OCTOBER 28, 1947
NEW YORK, Monday—When I am in New York City, I do not fully realize the impact which forest fires have on everybody, but I do in Hyde Park. There, we have great piles of leaves and we do not dare to burn them!
My son's house is surrounded by trees, and when my daughter-in-law heard someone at the door the other day inquiring about forest fires because the lookout had seen smoke in the valley, she was terrified and at once went scurrying over our land to make sure that no careless person had dropped a lighted cigarette anywhere. The dust is thick, and under our pine trees the deep, soft pine-needle bed is as dry as it can be, so you know that a fire would run through those woods in no time.
I haven't had to tell anyone who lives in the country not to light a match or a cigarette out of doors, but if I have city visitors at Hyde Park, I worry about them every minute.
This long drought is not so good for the winter wheat, but like all farmers I am an optimist and hope for rain soon. There was an old saying which was current among the farmers in my childhood—that before we have a deep freeze all the springs must fill up, so I hope they will begin that process immediately!
When one reads that $30,000,000 has just gone up in smoke in New England, one cannot but realize how helpless people are in the face of nature or divine Providence.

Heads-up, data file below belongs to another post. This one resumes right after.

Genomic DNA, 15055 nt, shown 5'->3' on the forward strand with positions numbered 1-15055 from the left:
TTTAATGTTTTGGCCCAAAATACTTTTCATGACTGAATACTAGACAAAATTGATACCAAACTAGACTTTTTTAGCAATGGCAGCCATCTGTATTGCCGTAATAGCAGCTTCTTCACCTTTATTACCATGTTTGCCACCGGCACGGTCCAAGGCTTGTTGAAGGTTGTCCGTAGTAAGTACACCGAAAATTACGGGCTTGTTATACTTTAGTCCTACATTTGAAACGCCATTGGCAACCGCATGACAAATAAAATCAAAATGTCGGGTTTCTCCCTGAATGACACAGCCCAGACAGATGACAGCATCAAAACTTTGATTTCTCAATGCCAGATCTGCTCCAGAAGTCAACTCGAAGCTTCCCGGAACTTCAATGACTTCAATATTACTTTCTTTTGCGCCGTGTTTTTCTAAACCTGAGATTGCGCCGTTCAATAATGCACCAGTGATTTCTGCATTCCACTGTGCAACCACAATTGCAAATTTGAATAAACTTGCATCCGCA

* * *
I saw with amusement the other day a newspaper story which bemoaned the fact that the United States was giving no leadership in the United Nations. Evidently the gentleman who wrote the piece, important as he is, did not stop to think about Secretary of State George C. Marshall's speech at the opening of the General Assembly, because in that speech were contained many of the things with which the Assembly has been most busily concerned.
Very wisely, I think, the United States is supporting the democratic method of putting matters before the representatives of the world, letting them argue the questions out, and then abiding by their decisions. We speak for our own measures, of course, but I think we count on the value of the proposition developing in open debate. And we try not to turn the United Nations into a place for bargaining behind closed doors or saying in effect, though it might be clothed in diplomatic language, "Willy-nilly you must vote for what I want, since I have great power and can make you suffer if you don't." That would be the quickest way to bring the United Nations to an end.
Real leadership means developing constructive programs, offering them for free and open discussion, and abiding by the opinion of the majority. That, I think, the United States is doing and will continue to do under our Secretary of State.